(PurchaseOrder)of the XML element, the element namespace; by
 default, the XmlSerializer uses the class name. The attribute
 also allows you to set the XML namespace for the element. Lastly,
 the attribute sets the IsNullable property, which species whether
 the xsi:null attribute appears if the class instance is sset to
 a null reference. */
[XmlRootAttribute(“PurchaseOrder”, Namespace=
“http://www.cpandl.com”,
IsNullable = false)]
public class PurchaseOrder
{
 public Address ShipTo;
 public string OrderDate;
 /* The XmlArrayAttribute changes the XML element name
 from the default of “OrderedItems” to “Items”. */
 [XmlArrayAttribute(“Items”)]
 public OrderedItem[ ] OrderedItems;
 public decimal SubTotal;
 public decimal ShipCost;
 public decimal TotalCost;
}
public class Address
{
 /* The XmlAttribute instructs the XmlSerializer to serialize the Name
  field as an XML attribute instead of an XML element (the default
  behavior). */
 [XmlAttribute]
 public string Name;
 public string Line1;
 /* Setting the IsNullable property to false instructs the
  XmlSerializer that the XML element will not appear if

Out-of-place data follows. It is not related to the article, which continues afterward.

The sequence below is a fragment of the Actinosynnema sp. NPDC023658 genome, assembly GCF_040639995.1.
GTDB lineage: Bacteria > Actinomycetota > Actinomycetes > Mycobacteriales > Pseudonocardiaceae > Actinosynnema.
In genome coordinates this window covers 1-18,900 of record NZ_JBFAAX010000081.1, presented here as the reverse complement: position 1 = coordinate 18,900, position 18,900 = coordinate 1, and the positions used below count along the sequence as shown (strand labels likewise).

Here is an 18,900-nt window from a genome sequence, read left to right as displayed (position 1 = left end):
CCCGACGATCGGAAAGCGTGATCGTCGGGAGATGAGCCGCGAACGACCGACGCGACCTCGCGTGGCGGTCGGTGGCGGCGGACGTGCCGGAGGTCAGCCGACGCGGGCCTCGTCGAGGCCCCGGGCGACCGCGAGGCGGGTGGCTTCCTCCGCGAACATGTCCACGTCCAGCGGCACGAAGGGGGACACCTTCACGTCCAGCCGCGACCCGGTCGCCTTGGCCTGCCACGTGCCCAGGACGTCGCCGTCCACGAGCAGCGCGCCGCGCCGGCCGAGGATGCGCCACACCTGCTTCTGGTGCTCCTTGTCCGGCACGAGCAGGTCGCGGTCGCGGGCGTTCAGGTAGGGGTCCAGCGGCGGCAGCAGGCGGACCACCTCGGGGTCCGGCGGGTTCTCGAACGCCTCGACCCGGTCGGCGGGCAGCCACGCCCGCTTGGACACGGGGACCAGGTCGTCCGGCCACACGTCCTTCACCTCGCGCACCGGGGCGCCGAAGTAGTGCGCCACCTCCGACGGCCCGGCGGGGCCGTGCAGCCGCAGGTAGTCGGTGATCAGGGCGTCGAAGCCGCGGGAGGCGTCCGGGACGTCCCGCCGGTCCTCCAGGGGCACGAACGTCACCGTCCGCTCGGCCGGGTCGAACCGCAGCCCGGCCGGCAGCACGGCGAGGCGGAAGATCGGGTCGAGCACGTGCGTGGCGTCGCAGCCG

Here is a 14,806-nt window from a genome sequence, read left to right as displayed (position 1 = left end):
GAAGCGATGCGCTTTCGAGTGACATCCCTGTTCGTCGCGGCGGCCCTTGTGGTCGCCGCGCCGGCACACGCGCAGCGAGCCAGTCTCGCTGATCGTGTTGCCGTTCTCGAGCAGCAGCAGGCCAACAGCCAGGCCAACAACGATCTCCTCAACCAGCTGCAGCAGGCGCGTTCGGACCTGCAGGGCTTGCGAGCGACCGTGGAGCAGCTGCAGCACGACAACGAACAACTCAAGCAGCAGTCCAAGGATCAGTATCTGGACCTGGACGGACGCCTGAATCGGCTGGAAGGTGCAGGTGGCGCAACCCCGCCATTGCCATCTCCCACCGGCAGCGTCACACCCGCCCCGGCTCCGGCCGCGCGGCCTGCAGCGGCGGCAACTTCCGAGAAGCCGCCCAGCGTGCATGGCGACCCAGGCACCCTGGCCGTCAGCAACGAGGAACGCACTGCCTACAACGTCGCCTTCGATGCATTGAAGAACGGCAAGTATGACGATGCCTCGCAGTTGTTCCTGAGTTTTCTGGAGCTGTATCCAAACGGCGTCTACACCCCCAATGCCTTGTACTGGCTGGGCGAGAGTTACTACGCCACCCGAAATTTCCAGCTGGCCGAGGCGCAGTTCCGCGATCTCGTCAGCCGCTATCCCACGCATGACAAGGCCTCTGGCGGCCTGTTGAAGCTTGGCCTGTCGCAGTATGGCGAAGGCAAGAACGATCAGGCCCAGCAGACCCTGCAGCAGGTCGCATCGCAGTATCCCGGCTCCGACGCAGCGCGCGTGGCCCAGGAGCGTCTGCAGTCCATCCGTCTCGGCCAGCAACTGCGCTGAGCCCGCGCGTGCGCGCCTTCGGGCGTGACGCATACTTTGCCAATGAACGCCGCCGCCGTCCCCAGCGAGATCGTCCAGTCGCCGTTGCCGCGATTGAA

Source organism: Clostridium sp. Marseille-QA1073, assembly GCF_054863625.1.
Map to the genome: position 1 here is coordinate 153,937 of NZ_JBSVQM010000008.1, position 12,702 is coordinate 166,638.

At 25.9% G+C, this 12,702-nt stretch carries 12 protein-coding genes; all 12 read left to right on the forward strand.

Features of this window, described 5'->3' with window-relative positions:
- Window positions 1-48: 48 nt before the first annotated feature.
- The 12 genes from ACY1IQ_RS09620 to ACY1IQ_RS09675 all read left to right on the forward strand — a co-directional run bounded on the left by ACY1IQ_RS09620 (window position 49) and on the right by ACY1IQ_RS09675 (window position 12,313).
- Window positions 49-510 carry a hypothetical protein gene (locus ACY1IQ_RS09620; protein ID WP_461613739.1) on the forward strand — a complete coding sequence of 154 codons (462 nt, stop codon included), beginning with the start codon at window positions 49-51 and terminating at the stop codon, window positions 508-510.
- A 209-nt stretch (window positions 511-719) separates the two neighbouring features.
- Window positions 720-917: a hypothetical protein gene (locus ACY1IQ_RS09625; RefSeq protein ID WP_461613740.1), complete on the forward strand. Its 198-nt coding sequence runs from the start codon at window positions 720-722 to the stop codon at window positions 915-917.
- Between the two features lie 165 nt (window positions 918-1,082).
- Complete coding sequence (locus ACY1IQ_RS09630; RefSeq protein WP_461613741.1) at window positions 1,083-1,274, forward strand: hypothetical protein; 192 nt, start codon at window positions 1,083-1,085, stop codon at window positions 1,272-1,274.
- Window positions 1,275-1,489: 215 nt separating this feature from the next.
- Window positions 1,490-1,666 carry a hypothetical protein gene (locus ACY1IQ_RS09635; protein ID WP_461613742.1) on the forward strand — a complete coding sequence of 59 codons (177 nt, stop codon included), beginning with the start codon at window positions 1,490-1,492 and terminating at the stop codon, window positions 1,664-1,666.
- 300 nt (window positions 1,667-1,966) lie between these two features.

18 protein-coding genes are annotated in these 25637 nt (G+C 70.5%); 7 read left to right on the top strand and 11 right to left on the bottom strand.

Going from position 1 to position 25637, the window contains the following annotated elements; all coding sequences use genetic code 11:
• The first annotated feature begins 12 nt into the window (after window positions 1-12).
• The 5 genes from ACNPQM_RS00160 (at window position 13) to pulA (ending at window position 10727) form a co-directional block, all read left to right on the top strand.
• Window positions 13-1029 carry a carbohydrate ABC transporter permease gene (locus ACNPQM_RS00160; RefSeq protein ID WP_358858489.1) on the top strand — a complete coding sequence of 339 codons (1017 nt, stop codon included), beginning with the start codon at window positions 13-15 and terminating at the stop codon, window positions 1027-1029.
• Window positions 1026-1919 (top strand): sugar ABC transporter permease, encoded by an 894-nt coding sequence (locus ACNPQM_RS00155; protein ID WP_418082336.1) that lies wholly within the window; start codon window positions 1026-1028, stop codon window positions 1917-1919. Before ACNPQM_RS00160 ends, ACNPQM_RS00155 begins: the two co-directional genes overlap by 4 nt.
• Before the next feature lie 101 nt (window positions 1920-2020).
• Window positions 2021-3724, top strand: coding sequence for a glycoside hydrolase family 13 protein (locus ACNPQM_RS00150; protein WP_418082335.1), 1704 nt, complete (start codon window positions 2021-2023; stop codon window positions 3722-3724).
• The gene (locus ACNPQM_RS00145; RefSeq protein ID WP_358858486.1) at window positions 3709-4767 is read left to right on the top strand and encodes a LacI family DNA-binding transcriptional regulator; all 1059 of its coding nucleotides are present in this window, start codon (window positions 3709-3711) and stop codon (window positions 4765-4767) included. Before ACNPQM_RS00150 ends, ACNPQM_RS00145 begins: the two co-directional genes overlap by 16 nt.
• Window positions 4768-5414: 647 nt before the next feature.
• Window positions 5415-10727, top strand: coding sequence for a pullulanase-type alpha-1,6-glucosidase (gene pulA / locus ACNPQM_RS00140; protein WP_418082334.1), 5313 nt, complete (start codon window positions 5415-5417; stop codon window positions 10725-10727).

the City field is set to a null reference. */
 [XmlElementAttribute(IsNullable = false)]
 public string City;
 public string State;
 public string Zip;
}
public class OrderedItem
{
 public string ItemName;
 public string Description;
 public decimal UnitPrice;
 public int Quantity;
 public decimal LineTotal;
/* Calculate is a custom method that calculates the price per item,
  and stores the value in a field. */
 public void Calculate( )
 {
  LineTotal = UnitPrice * Quantity;
 }
}
public class Test
{
 public static void Main( )
 {
  string filename = “po.xml”;
  // Create an instance of the XmlSerializer class;
  // specify the type of object to serialize.
  XmlSerializer serializer =
  new XmlSerializer(typeof(PurchaseOrder));
  TextWriter writer = new StreamWriter(filename);
  PurchaseOrder po=new PurchaseOrder( );